Teachers, pupils and community members protested outside Western Cape Education Department in support of their principal Wesley Neumann. Picture: Sisonke Mlamla/Cape Argus
Teachers, pupils and community members protested outside Western Cape Education Department in support of their principal Wesley Neumann. Picture: Sisonke Mlamla/Cape Argus

WCED under fire for protecting official involved in bribery

By Aishah Cassiem Time of article published May 10, 2021

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Cape Town - Concerns have been raised over the underbelly of the province’s education system following continuous cases of bribery and corruption by senior officials serving under the Western Cape Education Department (WCED).

While the department had last month pointed out the number of officials, teachers and principals disciplined for fraud and theft, the public specifically raised questions over officials who still serve under the WCED even though they had been fingered in corruption.

The department has been criticised for protecting a senior official who allegedly bribed a teacher with a position if he co-operated with the department by falsely testifying in a disciplinary hearing against Heathfield High school principal Wesley Neumann.

The SAPS, which confirmed the case, said no arrests and charges have been made at this stage as they continue their investigation. However, the WCED, which previously dismissed the claims against their employee, are now allegedly refusing the three witnesses in the bribery matter the right to testify at Neumann’s hearings.

According to one of three affidavits handed over to SAPS, the official hounded, intimidated, and bribed the teacher inside his home and had boasted about how he was the same official responsible for the dismissal of the former South Peninsula High School principal Brian Isaacs.

The school stressed that while the case was still being investigated by the police, six months later, there are still no results and the official continues to serve under the WCED.

The WCED argued the decision by the national government to reopen public schools at the time was rational, constitutional, and based on solid expert medical advice, and that parents had the option to apply for an exemption to not send their children to school if they had concerns regarding the safety of their children, but “Neumann failed to comply with the deadline to inform parents as such and charges were brought against him”.

However, Neumann stressed that the hearings and bribery were bigger than what it seemed and argued that it exposes parts of the underbelly of how the department operates and dismisses employees who challenge the department.

“It is disturbing to think officials can do this and (bribe). It is a common practice in the system, which is wrong on all levels. Unfortunately, my teacher was not prepared to do something unlawful, he had his integrity,” he said.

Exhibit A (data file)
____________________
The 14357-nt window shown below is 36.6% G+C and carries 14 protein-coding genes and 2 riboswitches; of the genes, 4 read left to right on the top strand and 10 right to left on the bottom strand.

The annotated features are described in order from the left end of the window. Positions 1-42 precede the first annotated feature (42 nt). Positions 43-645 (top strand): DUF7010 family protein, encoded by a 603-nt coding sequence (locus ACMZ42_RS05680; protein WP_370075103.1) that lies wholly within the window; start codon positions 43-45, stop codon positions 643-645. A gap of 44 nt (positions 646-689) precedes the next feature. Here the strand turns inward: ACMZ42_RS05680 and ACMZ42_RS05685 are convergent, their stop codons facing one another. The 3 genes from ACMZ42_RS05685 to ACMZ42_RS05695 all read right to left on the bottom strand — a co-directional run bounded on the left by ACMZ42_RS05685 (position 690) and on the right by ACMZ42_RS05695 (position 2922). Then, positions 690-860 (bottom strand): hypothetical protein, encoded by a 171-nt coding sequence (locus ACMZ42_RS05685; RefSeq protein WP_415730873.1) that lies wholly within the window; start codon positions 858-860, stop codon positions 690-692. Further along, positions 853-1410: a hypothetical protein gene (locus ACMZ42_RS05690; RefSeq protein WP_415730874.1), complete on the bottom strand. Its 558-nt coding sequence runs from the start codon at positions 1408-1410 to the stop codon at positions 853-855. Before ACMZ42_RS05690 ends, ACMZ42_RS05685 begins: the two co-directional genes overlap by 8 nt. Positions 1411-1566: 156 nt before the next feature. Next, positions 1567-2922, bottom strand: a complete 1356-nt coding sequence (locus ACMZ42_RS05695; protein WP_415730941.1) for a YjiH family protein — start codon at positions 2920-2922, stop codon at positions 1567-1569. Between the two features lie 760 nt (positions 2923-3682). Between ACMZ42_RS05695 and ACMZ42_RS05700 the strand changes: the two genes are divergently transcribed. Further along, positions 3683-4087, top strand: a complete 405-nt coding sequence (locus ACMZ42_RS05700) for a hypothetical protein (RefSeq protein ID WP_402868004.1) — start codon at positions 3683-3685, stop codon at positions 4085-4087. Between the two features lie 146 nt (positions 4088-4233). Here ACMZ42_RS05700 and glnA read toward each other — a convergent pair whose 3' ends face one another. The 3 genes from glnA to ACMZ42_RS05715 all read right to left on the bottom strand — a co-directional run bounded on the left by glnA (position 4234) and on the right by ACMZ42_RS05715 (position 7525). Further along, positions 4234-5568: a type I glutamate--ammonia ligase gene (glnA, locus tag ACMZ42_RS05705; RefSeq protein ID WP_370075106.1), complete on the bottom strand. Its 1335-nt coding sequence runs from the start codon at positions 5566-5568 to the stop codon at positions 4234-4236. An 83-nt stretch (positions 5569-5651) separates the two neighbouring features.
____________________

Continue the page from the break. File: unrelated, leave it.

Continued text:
Allan Liebenberg, spokesperson for the Executive Action Committee, in defence of Neumann explained that shortly after the school laid the charges, the premier’s office sent out officials from the Provincial Forensic Services (PFS) to summons the teacher for an interview.

While he suspected that it was orchestrated by WCED, he also questioned the relevance of the premier’s office on the matter and said they had not approached anyone on the bribery matter other than SAPS.

The premier’s office confirmed that the WCED requested that the PFS investigate allegations made against the official and said the forensic services completed its investigation, providing the outcome to the WCED.

Communications director for WCED Bronagh Hammond said the previous head of department, Brian Schreuder, requested that the matter be investigated by the PFS and recently received the outcome of the investigation.

“The report did not find evidence to substantiate the allegation of improper conduct against the employee of the WCED,” she said.

The public stressed that the FIU report was concluded before the police’s investigation and even though Neumann requested to bring the witnesses to his hearings to testify on the bribery, his request was declined by the WCED.

The WCED strongly believes the allegation is a continuous campaign to discredit their department and the ongoing legal process that is currently under way. “References to Nazism, colonialism, and racism have been quite common. The same official that was accused of bribery sadly has also been subjected to intimidation by supporters directly outside his house.”

Meanwhile, Liebenbe said Schreuder has clearly attempted to redirect the focus on demonstrating supporters of Neumann rather than his hubris which is the root cause of the 14-month-long, unjust persecution of a well-respected principal.

Supporters of Neumann, who include parents, teachers, students, and unions will gather at the WCED offices on Tuesday to hand over a memorandum to WCED and to demand that the charges against Neumann be dropped.

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Investigations Unit: [email protected]

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